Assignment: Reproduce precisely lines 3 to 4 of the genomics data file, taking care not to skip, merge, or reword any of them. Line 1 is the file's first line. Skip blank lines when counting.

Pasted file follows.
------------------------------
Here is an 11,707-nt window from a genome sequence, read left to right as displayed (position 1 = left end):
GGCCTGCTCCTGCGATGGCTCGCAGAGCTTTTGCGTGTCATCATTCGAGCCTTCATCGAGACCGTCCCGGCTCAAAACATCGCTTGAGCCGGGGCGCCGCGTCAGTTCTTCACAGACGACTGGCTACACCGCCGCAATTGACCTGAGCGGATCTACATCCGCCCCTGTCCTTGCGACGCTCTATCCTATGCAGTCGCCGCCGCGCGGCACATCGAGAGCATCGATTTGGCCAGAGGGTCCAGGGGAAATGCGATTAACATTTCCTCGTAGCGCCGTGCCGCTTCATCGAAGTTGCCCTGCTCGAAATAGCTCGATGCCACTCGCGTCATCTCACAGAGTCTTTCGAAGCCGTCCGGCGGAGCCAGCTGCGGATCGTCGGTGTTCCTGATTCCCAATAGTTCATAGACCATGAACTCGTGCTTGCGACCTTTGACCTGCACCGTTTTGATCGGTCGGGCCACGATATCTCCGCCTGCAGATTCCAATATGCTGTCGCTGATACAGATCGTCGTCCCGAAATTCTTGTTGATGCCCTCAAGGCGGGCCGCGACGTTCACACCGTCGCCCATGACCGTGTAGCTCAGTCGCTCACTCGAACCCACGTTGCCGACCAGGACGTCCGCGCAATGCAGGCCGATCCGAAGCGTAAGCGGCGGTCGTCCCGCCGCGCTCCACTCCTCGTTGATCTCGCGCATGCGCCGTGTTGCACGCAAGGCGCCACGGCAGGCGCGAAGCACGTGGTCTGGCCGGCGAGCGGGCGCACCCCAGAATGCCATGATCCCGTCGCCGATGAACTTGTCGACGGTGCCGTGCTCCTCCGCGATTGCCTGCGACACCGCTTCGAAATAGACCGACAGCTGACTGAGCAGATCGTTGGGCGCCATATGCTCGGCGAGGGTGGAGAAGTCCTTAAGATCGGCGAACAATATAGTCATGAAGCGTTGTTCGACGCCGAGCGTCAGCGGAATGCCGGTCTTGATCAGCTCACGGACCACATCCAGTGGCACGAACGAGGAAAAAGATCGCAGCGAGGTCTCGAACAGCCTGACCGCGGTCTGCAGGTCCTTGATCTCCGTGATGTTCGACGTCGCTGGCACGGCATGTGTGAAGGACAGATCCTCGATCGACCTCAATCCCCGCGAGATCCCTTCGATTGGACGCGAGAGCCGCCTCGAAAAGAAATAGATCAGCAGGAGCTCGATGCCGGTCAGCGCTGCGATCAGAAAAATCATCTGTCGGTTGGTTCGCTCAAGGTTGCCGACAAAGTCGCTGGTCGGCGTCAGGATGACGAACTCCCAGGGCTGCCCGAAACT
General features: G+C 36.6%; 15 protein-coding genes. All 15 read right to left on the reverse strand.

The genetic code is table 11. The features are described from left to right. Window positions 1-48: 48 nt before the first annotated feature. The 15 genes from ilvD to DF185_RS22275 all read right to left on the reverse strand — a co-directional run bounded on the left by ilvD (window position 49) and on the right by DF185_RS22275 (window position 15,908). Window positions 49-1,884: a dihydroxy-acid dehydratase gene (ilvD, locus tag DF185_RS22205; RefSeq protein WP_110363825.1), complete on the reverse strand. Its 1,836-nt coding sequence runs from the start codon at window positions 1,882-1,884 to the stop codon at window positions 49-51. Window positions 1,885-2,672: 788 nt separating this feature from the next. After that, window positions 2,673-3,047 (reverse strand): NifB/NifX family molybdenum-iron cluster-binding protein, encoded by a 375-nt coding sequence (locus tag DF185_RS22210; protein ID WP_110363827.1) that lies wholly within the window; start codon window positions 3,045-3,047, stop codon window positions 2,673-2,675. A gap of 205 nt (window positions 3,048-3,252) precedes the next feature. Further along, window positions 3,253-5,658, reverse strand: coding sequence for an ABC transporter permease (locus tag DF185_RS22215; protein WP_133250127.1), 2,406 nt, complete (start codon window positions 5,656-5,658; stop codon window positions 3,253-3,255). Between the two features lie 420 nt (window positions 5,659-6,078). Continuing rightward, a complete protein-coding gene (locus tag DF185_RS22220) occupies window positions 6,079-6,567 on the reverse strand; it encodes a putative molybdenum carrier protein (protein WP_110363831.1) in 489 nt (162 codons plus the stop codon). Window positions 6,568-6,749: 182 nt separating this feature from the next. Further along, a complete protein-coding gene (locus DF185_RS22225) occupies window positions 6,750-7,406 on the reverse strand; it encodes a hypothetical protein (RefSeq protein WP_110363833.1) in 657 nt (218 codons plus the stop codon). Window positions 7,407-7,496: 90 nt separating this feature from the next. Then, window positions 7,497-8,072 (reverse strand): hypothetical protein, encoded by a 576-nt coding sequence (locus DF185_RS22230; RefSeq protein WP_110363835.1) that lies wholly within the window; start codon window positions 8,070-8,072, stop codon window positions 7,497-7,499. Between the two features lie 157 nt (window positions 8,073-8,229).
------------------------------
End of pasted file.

General features: G+C 36.6%; 15 protein-coding genes. All 15 read right to left on the reverse strand.

The genetic code is table 11. The features are described from left to right. Window positions 1-48: 48 nt before the first annotated feature. The 15 genes from ilvD to DF185_RS22275 all read right to left on the reverse strand — a co-directional run bounded on the left by ilvD (window position 49) and on the right by DF185_RS22275 (window position 15,908). Window positions 49-1,884: a dihydroxy-acid dehydratase gene (ilvD, locus tag DF185_RS22205; RefSeq protein WP_110363825.1), complete on the reverse strand. Its 1,836-nt coding sequence runs from the start codon at window positions 1,882-1,884 to the stop codon at window positions 49-51. Window positions 1,885-2,672: 788 nt separating this feature from the next. After that, window positions 2,673-3,047 (reverse strand): NifB/NifX family molybdenum-iron cluster-binding protein, encoded by a 375-nt coding sequence (locus tag DF185_RS22210; protein ID WP_110363827.1) that lies wholly within the window; start codon window positions 3,045-3,047, stop codon window positions 2,673-2,675. A gap of 205 nt (window positions 3,048-3,252) precedes the next feature. Further along, window positions 3,253-5,658, reverse strand: coding sequence for an ABC transporter permease (locus tag DF185_RS22215; protein WP_133250127.1), 2,406 nt, complete (start codon window positions 5,656-5,658; stop codon window positions 3,253-3,255). Between the two features lie 420 nt (window positions 5,659-6,078). Continuing rightward, a complete protein-coding gene (locus tag DF185_RS22220) occupies window positions 6,079-6,567 on the reverse strand; it encodes a putative molybdenum carrier protein (protein WP_110363831.1) in 489 nt (162 codons plus the stop codon). Window positions 6,568-6,749: 182 nt separating this feature from the next. Further along, a complete protein-coding gene (locus DF185_RS22225) occupies window positions 6,750-7,406 on the reverse strand; it encodes a hypothetical protein (RefSeq protein WP_110363833.1) in 657 nt (218 codons plus the stop codon). Window positions 7,407-7,496: 90 nt separating this feature from the next. Then, window positions 7,497-8,072 (reverse strand): hypothetical protein, encoded by a 576-nt coding sequence (locus DF185_RS22230; RefSeq protein WP_110363835.1) that lies wholly within the window; start codon window positions 8,070-8,072, stop codon window positions 7,497-7,499. Between the two features lie 157 nt (window positions 8,073-8,229).